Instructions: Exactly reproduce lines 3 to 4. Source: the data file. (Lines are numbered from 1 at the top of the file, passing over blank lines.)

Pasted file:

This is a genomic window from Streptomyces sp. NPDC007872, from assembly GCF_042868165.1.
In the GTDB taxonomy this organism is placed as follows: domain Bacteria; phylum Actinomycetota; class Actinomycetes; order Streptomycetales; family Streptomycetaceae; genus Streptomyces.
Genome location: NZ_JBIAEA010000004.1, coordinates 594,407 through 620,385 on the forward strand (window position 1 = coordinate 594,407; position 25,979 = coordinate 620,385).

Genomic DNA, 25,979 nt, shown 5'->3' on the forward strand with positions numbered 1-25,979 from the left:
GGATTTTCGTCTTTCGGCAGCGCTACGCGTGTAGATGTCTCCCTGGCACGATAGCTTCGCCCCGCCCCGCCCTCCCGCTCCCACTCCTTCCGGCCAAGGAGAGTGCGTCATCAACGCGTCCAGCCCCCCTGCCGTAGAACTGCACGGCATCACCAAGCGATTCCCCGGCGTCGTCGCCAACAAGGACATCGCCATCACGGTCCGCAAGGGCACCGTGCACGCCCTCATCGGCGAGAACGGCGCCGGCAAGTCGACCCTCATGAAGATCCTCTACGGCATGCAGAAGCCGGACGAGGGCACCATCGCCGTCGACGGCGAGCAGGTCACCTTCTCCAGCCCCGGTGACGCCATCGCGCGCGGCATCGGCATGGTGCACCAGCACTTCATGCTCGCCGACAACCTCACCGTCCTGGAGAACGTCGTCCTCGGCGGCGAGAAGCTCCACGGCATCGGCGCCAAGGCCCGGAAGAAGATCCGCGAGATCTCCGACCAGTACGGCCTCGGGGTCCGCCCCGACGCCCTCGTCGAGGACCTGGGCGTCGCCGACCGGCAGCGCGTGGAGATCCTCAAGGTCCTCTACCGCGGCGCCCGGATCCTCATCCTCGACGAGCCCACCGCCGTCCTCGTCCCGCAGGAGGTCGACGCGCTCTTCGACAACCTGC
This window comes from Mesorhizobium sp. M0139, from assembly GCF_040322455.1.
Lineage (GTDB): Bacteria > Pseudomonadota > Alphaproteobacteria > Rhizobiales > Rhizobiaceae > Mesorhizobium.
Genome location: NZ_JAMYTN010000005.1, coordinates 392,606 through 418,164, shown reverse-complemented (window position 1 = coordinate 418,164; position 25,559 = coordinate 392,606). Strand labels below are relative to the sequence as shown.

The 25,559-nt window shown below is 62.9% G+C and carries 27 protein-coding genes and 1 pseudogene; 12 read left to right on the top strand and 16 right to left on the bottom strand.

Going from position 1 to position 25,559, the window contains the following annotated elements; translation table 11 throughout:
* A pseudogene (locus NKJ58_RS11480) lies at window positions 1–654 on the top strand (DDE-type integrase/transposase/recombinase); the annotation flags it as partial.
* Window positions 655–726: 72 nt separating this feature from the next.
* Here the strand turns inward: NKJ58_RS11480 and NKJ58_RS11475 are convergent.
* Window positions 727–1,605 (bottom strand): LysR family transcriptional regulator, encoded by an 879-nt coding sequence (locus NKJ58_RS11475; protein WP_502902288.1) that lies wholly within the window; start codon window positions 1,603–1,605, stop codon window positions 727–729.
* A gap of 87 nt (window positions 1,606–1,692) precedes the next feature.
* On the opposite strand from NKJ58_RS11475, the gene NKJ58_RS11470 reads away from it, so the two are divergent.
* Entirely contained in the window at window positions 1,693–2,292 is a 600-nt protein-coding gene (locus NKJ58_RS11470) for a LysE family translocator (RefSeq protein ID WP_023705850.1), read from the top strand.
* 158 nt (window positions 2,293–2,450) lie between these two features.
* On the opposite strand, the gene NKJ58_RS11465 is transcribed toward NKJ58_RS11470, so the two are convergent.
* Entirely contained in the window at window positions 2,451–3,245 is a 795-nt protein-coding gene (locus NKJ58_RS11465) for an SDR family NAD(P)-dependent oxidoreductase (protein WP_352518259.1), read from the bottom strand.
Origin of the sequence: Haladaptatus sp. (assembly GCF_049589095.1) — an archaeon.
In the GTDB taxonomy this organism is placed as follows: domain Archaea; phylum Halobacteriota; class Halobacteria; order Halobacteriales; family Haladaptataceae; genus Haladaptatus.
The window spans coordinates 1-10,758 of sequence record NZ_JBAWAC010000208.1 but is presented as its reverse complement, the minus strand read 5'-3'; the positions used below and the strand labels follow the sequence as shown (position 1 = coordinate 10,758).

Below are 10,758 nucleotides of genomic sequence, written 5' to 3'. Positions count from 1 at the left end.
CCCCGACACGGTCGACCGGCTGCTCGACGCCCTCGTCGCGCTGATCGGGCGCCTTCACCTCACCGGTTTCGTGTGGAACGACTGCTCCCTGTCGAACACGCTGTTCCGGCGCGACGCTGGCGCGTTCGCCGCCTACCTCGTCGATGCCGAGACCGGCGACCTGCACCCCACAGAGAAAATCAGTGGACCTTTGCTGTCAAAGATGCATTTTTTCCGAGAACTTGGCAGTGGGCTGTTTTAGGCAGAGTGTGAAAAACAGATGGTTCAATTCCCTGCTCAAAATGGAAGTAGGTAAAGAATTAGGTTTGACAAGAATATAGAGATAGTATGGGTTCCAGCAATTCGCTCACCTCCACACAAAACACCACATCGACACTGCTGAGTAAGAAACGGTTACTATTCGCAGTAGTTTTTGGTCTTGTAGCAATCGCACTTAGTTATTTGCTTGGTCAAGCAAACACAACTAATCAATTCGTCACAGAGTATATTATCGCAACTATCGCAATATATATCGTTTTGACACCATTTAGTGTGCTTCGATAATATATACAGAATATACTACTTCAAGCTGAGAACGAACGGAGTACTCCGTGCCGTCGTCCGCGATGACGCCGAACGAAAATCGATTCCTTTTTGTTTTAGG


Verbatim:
Genome location: NZ_JBIAEA010000004.1, coordinates 594,407 through 620,385 on the forward strand (window position 1 = coordinate 594,407; position 25,979 = coordinate 620,385).

Genomic DNA, 25,979 nt, shown 5'->3' on the forward strand with positions numbered 1-25,979 from the left: